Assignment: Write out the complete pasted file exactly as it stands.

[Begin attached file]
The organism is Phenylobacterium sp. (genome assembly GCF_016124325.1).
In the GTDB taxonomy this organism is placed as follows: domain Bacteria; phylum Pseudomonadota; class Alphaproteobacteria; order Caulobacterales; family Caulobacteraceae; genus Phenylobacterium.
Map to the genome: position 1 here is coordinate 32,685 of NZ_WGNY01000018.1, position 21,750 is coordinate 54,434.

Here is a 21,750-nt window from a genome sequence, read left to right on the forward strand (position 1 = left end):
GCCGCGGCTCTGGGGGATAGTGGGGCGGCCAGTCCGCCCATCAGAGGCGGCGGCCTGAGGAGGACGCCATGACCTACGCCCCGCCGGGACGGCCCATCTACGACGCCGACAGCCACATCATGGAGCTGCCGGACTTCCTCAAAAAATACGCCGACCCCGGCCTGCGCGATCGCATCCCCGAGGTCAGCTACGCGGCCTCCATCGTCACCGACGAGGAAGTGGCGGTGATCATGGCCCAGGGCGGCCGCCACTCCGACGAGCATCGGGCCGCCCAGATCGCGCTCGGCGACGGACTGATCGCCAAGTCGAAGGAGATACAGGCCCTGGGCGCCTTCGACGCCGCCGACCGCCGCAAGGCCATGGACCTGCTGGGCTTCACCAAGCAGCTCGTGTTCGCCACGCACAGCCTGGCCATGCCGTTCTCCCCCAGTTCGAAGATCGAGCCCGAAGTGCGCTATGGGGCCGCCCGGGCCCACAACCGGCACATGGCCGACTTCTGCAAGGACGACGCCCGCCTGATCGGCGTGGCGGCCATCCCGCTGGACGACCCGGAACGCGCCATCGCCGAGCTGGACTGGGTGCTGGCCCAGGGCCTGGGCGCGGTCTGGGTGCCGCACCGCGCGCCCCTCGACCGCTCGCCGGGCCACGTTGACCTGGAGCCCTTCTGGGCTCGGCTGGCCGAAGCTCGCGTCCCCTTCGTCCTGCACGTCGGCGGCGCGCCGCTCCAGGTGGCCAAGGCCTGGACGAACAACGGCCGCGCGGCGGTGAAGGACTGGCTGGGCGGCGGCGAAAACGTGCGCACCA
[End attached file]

The organism is Phenylobacterium sp. (genome assembly GCF_016124325.1).
In the GTDB taxonomy this organism is placed as follows: domain Bacteria; phylum Pseudomonadota; class Alphaproteobacteria; order Caulobacterales; family Caulobacteraceae; genus Phenylobacterium.
Map to the genome: position 1 here is coordinate 32,685 of NZ_WGNY01000018.1, position 21,750 is coordinate 54,434.

Here is a 21,750-nt window from a genome sequence, read left to right on the forward strand (position 1 = left end):
GCCGCGGCTCTGGGGGATAGTGGGGCGGCCAGTCCGCCCATCAGAGGCGGCGGCCTGAGGAGGACGCCATGACCTACGCCCCGCCGGGACGGCCCATCTACGACGCCGACAGCCACATCATGGAGCTGCCGGACTTCCTCAAAAAATACGCCGACCCCGGCCTGCGCGATCGCATCCCCGAGGTCAGCTACGCGGCCTCCATCGTCACCGACGAGGAAGTGGCGGTGATCATGGCCCAGGGCGGCCGCCACTCCGACGAGCATCGGGCCGCCCAGATCGCGCTCGGCGACGGACTGATCGCCAAGTCGAAGGAGATACAGGCCCTGGGCGCCTTCGACGCCGCCGACCGCCGCAAGGCCATGGACCTGCTGGGCTTCACCAAGCAGCTCGTGTTCGCCACGCACAGCCTGGCCATGCCGTTCTCCCCCAGTTCGAAGATCGAGCCCGAAGTGCGCTATGGGGCCGCCCGGGCCCACAACCGGCACATGGCCGACTTCTGCAAGGACGACGCCCGCCTGATCGGCGTGGCGGCCATCCCGCTGGACGACCCGGAACGCGCCATCGCCGAGCTGGACTGGGTGCTGGCCCAGGGCCTGGGCGCGGTCTGGGTGCCGCACCGCGCGCCCCTCGACCGCTCGCCGGGCCACGTTGACCTGGAGCCCTTCTGGGCTCGGCTGGCCGAAGCTCGCGTCCCCTTCGTCCTGCACGTCGGCGGCGCGCCGCTCCAGGTGGCCAAGGCCTGGACGAACAACGGCCGCGCGGCGGTGAAGGACTGGCTGGGCGGCGGCGAAAACGTGCGCACCA